George Harrison has left his widow Olivia not only wealthy but with
a measure of control over her fortune. In the weeks before he died last November, the quiet Beatle saw that she was appointed
director of five companies.
Publicity-shy Olivia is the key beneficiary of the George Harrison estate. She has assumed
his board positions at Harrisongs, which owns the rights to songs he wrote and recorded as a solo artist, Apple Corps, the
main Beatles' company, Apple Film, Apple Publishing, and Subafilms.
Harrisongs accounts filed in November show a turnaround
from a £2.1m loss to retained profits of £2.5m
last year, and Harrison's rights fees were £193,000, up from £172,000. Apple Corps, in which Olivia, 54, has inherited a 25 per cent stake worth £100m, made £2.7m profits last year, up from £830,000 thanks to phenumenal sales of the last Beatles compilation album, 1.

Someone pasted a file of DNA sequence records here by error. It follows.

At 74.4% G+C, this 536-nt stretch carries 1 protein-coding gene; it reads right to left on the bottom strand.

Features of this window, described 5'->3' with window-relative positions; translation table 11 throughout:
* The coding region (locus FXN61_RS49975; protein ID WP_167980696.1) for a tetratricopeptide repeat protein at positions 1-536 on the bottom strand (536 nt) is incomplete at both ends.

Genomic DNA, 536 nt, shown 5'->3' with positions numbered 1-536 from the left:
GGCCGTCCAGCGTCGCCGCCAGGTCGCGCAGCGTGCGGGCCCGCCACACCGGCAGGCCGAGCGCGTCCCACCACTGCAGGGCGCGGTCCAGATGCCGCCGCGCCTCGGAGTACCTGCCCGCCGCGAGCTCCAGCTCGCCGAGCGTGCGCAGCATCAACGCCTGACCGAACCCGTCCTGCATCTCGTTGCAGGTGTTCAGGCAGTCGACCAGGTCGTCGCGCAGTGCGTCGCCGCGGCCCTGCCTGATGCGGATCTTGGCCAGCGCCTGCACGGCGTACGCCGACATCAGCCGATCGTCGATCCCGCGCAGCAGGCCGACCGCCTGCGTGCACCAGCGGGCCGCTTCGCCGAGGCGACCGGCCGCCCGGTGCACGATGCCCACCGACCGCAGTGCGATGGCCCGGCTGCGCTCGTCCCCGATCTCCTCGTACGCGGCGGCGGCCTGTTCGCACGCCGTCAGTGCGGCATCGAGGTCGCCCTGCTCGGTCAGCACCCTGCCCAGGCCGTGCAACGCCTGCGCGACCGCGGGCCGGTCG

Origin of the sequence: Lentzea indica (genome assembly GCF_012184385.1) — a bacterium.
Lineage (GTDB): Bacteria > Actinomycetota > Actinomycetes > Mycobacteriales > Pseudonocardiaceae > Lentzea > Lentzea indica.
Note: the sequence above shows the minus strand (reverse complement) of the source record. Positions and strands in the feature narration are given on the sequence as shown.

In death, George Harrison
has become but property, with assets woth much more than they were in life. A 30th-anniversary reissue of All Things Must
Pass, his solo magnificant opus, is enjoying massive sales after the re-release of My Sweet Lord last month which hit Number
The Harrisons' 120-room gothic mansion at Friar Park, Henley-on-Thames, will surely have doubled in 2000, thanks to
its association with the Beatle, as will their retreat on the Hawaiian island of Maui.
In all, the estate that Olivia,
George's second wife, and her 23-year-old son Dhani have inherited is worth a least £135m-
£30m more than last year.
But we deduce 10 per cent of his fortune which is to
be distributed to the Hare Krishna community. Several millions have also been left in a selection of unnamed charities, leaving
Olivia and Dhani £122m.